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Overnight Tech: AT&T merger trial set for March | Dems raise concerns over Facebook kids app | Activists organize last-ditch protests for net neutrality | Analysis: Apple poised for $47B windfall from tax bill

Overnight Tech: AT&T merger trial set for March | Dems raise concerns over Facebook kids app | Activists organize last-ditch protests for net neutrality | Analysis: Apple poised for $47B windfall from tax bill
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AT&T, DOJ TO FACE OFF IN COURT IN MARCH: A federal judge set March 19 as the trial date for the Justice Department's lawsuit to block the AT&T-Time Warner merger.

AT&T had asked that the trial begin in February, while prosecutors with the Justice Department's antitrust division requested May.

"This is not a normal case -- from many perspectives," Judge Richard Leon told the two legal teams Thursday.

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AT&T had been pushing for an expedited trial to beat the merger's April 22 deadline. If the deal doesn't close by then, AT&T will have to pay $500 million to Time Warner.

Leon urged the companies to consider pushing back the deadline.

"Getting an opinion on April 22 is not going to happen," he said.

AT&T said it was looking forward to making its case for the merger.

"We thank the Court for its deliberate and expeditious approach to this matter," David McAtee, AT&T's general counsel, said in a statement. "We understand and appreciate how busy the Court is, and we will promptly discuss the Court's post-trial schedule with Time Warner."

The proposed merger would join AT&T, a telecom giant, with Time Warner's entertainment businesses, including HBO, Warner Bros. and Turner Media.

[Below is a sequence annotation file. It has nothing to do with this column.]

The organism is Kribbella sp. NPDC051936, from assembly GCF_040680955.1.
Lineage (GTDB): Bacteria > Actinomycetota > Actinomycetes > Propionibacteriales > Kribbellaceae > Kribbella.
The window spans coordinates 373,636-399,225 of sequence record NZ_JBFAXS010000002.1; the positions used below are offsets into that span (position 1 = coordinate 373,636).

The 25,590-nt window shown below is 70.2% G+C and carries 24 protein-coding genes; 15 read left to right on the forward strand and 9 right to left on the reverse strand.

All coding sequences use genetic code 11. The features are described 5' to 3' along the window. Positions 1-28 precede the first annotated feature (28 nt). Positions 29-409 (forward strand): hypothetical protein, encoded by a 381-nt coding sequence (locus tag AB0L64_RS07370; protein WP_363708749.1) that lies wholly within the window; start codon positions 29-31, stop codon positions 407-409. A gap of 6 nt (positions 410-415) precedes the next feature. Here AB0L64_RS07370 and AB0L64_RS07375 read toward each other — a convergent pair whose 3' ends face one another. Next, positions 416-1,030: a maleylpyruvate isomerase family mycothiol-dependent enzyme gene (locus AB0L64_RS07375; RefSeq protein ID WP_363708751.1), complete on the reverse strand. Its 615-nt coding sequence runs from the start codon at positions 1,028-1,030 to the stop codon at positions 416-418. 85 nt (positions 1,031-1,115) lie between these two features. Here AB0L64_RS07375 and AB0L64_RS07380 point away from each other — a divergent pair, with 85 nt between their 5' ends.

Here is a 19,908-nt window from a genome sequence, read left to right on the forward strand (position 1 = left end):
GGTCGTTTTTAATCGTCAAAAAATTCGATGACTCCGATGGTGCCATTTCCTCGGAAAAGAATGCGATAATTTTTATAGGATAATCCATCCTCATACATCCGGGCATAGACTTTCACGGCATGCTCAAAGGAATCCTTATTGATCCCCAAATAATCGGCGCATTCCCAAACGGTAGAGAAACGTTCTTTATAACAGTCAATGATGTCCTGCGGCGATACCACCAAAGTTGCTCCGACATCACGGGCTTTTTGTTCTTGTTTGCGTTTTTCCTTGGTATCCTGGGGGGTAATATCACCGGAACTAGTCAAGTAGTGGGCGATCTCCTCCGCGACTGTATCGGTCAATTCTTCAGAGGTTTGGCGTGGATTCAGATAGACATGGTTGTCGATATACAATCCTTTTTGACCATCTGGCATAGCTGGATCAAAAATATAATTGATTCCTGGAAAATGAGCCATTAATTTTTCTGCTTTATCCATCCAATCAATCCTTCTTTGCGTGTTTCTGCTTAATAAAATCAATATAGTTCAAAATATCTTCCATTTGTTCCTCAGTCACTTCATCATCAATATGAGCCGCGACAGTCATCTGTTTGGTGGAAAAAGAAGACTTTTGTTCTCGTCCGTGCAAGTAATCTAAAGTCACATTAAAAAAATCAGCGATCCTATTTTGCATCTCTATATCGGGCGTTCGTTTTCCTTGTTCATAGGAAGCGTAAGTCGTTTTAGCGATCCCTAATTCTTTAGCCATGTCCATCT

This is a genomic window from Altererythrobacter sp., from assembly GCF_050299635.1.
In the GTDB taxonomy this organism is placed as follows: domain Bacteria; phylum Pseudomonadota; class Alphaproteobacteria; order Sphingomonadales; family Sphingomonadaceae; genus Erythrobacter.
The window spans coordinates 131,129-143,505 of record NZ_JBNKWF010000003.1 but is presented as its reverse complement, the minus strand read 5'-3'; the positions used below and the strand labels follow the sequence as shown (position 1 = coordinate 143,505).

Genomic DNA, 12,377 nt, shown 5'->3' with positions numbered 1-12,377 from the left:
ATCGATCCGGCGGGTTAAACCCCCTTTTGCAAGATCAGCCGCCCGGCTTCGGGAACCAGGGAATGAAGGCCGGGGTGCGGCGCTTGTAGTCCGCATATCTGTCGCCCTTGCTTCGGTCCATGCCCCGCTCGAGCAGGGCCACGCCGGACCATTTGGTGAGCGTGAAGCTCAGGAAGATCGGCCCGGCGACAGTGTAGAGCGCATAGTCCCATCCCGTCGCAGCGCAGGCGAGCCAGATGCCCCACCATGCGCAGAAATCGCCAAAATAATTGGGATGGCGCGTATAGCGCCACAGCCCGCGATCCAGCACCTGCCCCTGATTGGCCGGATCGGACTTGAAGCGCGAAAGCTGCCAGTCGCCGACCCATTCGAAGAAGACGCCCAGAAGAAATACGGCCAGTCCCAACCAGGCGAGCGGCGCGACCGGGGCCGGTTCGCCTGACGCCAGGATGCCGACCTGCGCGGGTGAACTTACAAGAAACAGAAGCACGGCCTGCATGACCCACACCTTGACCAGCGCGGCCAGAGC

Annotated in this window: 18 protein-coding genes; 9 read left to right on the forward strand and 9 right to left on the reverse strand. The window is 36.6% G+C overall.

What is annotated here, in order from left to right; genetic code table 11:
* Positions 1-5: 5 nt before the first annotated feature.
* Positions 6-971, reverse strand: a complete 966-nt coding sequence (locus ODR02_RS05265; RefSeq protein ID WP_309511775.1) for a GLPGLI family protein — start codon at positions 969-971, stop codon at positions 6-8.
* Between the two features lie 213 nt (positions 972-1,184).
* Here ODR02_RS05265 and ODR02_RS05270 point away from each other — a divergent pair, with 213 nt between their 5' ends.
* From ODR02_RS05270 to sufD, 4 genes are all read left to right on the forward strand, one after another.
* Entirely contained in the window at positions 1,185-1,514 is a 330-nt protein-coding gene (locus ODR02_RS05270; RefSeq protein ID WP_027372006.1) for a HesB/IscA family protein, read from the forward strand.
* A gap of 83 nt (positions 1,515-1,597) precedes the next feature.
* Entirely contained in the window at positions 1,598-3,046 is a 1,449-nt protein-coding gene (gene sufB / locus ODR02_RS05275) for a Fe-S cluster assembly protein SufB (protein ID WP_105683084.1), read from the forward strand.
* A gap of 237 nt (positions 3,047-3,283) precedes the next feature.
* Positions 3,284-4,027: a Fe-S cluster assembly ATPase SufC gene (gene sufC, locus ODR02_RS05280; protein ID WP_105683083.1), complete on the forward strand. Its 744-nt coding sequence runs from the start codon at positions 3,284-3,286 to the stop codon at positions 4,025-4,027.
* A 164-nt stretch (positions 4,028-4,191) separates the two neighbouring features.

Regulators, though, are suing to block the $85 billion deal, arguing that it would give AT&T too much power over the television and video market.

AT&T in a formal response said the deal is "pro-competitive" and "pro-consumer" and said the video market has already been altered by new players such as Netflix.

Read more here.

 

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SENATE DEMS QUESTION FACEBOOK OVER KIDS APP: Two Senate Democrats are questioning the privacy and security of Facebook's new messaging app, which is designed for kids under 13.

Sens. Ed MarkeyEdward (Ed) John MarkeyElection Countdown: O'Rourke goes on the attack | Takeaways from fiery second Texas Senate debate | Heitkamp apologizes for ad misidentifying abuse victims | Trump Jr. to rally for Manchin challenger | Rick Scott leaves trail to deal with hurricane damage Senate Dems ask Trump to disclose financial ties to Saudi Arabia Dems damp down hopes for climate change agenda MORE (D-Mass.) and Richard Blumenthal (D-Conn.), who are both members of the Senate Commerce Committee, expressed their concerns in a letter to Facebook CEO Mark Zuckerberg on Thursday.